Peace By Slavery

By David Schussler

A couple of years ago, during a benefit for the heroes, victims, and families from the September eleventh attacks, a well-known actor made a controversial statement to an audience composed mainly of firefighters, police officers and their families. Unfortunately, this statement is representative of what a lot of people in politics (and up for election) are expressing today. He suggested that we should see things through our enemy’s eyes, try to understand them better, and seek a peaceful solution for our problems. He was anti-war. The audience booed him. He was assuming a pacifist attitude that he believed according to his misguided convictions. He had the good fortune to live in a country where he was free to give his opinion. A nation whose liberty has been bravely earned and defended many times to keep it intact.Unfortunately, he was also assuming that his audience, as well as most of America and the world, did not have an understanding of peace and love.

The only true peace, whether social or inner can only exist with freedom. A person can know inner peace if they are completely paralyzed. A person can know peace even if they are unjustly imprisoned. These people are special and few and even for them it still requires the lifting of the sense and burden of oppression or suppression to acquire the freedom to reach that peace. Our freedom in the United States is a result of our aggregate understanding of, desire for,and protection of, liberty and peace. Most of us are the descendants of those who at one time or another have fled oppressive regimes in other parts of the world. Many of our parents or grandparents came just to find a better life even though they may have left a “peaceful” life.

Most recently America learned about “peace through strength” from President Ronald Reagon in the stressfull 1980’s, a lesson, it seems, too easily forgotten. The September eleventh 2001 attacks on our nation served as another wicked reminder that peace does not always come without cost. If you don’t believe it, ask those in our own black community who were unjustly enslaved and imprisoned and who ancesters struggled for freedom for years.

The people of the Soviet Union and other Communist bloc countries knew of peace for many years, but at what cost? Were they free to practice their religion? Were they free to excel at a skill and reap the rewards for their efforts? Were they free to speak out or write about how they felt in their hearts about social and governmental oppression? No! They were enslaved to a government ideology that was often agnostic and constantly oppressed them by force. Were they at peace? Some, yes, until the Berlin Wall came down and they could eventually change the government, allow worship, and seek a better life.

We in the United States have lived in liberty for so long and have become so complacent that often we forget that others in this world have not been as privileged. Our liberty is so desirable that our borders are deluged by foreigners attempting to gain access to our free society refuge.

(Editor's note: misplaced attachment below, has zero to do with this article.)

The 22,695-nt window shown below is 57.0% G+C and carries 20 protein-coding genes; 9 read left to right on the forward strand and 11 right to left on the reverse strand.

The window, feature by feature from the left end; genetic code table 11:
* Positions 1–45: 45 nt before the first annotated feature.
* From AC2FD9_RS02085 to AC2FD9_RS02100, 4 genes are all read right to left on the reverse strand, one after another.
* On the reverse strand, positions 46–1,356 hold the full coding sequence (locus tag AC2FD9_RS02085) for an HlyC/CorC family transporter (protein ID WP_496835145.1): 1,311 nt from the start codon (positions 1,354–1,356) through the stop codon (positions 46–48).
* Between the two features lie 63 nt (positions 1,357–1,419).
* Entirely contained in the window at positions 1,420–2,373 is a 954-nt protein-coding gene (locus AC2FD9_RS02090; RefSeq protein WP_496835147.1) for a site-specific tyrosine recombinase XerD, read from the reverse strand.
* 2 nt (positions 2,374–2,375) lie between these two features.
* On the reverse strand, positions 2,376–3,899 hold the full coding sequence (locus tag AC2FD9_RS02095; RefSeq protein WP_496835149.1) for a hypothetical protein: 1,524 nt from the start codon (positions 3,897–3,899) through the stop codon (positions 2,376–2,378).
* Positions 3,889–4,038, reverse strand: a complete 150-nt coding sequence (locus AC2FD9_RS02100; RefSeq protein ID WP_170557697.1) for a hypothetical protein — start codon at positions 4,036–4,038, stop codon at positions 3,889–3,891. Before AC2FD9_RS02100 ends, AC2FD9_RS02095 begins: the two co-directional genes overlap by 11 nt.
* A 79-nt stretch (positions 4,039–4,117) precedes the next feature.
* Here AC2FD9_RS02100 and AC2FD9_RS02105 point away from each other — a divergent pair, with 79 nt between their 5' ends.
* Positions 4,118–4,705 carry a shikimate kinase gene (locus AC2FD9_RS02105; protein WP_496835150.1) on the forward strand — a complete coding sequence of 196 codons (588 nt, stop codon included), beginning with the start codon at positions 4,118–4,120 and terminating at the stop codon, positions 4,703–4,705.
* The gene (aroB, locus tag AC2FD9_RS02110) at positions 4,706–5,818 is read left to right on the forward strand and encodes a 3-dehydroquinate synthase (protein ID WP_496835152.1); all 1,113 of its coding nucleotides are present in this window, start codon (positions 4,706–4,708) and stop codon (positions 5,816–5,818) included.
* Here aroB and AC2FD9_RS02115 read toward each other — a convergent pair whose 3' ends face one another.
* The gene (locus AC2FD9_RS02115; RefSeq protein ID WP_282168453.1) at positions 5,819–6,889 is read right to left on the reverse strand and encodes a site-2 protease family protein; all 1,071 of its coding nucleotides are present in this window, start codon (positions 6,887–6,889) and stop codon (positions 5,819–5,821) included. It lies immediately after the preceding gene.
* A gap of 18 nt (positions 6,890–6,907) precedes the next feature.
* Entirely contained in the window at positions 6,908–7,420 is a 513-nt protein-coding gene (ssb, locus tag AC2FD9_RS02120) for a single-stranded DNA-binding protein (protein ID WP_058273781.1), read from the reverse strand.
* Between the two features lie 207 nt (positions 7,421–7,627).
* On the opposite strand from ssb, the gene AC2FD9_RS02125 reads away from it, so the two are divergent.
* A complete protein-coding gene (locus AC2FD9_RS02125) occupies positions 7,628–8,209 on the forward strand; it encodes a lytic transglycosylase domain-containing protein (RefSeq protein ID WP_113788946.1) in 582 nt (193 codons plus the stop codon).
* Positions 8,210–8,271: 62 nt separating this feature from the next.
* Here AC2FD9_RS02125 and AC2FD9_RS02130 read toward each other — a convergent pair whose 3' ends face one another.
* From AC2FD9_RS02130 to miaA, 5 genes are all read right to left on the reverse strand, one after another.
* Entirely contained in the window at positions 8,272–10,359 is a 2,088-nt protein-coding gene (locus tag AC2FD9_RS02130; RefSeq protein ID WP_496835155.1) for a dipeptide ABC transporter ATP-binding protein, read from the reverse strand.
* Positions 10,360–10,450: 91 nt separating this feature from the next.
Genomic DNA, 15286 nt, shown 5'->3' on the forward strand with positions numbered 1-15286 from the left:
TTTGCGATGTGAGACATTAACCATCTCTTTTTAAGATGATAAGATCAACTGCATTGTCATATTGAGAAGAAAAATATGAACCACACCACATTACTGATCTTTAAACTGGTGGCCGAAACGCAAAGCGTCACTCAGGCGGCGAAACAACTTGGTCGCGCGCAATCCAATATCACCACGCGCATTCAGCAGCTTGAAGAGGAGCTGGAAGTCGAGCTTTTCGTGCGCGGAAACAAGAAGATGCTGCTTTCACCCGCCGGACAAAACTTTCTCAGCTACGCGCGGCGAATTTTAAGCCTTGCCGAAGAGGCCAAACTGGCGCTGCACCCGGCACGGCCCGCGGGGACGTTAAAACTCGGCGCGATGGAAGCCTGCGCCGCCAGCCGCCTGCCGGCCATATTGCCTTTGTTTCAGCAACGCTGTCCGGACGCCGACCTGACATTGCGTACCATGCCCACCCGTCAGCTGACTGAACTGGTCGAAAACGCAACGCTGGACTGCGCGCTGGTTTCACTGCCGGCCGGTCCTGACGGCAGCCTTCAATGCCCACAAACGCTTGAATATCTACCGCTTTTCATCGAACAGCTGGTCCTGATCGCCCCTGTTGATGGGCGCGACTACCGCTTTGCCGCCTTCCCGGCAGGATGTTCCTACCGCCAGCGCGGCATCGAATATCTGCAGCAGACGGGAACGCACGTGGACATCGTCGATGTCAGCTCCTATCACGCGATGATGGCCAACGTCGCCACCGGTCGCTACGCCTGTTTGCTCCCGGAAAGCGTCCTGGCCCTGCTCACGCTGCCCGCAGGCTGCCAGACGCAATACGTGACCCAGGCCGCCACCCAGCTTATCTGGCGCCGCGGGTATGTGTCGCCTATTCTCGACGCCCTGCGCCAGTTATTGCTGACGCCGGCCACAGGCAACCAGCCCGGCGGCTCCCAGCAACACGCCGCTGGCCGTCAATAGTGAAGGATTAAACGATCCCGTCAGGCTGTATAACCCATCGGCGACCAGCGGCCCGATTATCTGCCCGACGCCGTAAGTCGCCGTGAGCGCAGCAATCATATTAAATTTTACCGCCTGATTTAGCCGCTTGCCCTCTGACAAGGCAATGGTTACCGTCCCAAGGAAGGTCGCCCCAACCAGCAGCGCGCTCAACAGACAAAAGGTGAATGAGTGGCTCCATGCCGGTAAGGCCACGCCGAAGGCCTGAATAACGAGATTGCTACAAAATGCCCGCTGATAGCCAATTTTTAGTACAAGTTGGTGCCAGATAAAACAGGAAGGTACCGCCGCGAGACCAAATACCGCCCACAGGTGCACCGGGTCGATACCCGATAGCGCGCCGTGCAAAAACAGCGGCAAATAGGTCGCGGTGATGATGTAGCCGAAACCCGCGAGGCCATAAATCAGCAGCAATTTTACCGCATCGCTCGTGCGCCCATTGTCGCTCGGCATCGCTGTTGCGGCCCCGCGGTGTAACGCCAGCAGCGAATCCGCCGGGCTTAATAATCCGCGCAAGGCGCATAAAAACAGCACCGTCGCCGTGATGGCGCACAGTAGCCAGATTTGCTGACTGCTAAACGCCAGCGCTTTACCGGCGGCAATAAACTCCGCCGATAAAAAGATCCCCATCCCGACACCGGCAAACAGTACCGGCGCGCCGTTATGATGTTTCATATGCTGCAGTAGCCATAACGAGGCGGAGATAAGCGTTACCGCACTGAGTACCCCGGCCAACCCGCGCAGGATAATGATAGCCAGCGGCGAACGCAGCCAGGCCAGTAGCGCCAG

Many of the people of the Middle East, for the most part, are also enslaved. A “religious power elite” enslaves them. Some of those countries are wealthy with oil and other natural resources, yet very few benefit from this wealth and exist uneducated, and often starving, and dying from sickness and disease. Are they at peace? Maybe, but at a huge cost. What we are doing in Iraq today is protecting our freedom, the freedom of the world, and helping the Iraqis to achieve their personal liberty in a country where it was formerly impossible. Before the U.S. led coalition went in there, those people had no hope of extricating themselves from the yoke of national slavery. Saddam kept the wealth as he threatened the free world, and if individuals or ethnic groups showed signs of not believing in their leader’s ideology, they were cruelly eradicated, often en masse. Just think how much better off the people of Afghanistan would have been if Bin Laden and his wealthy entourage would have used their billions to help the people with infrastructure and industry instead of wasting it fighting a phantom enemy as he has. Today, his radical Islamic followers are sacrificing innocent men, women, and children of Afghanistan and Iraq as human shields or suicide bombers, as they attempt to attain their personal goals of enslaving the world.

It does not surprise me that the audience booed this actor. The audience appeared to be made up demographically of 20 to 50+ year olds. Many of them, by appearance, might have spoken with an accent of some kind. All of them probably were involved with or had relatives and friends involved in World War II, Korea, Vietnam, Central or South America, fighting for freedom and peace. They are here now as everyday heroes fighting to save property and lives, reconcile differences, and uphold morals and values. They are here to protect our peace and peace of mind not because they are enslaved and forced to do it, but because they of their free will, in a free country, have chosen to do it. They also believe that everyone in the world has the God given right to choose not to accept peace by slavery, but in the light of liberty and freedom.


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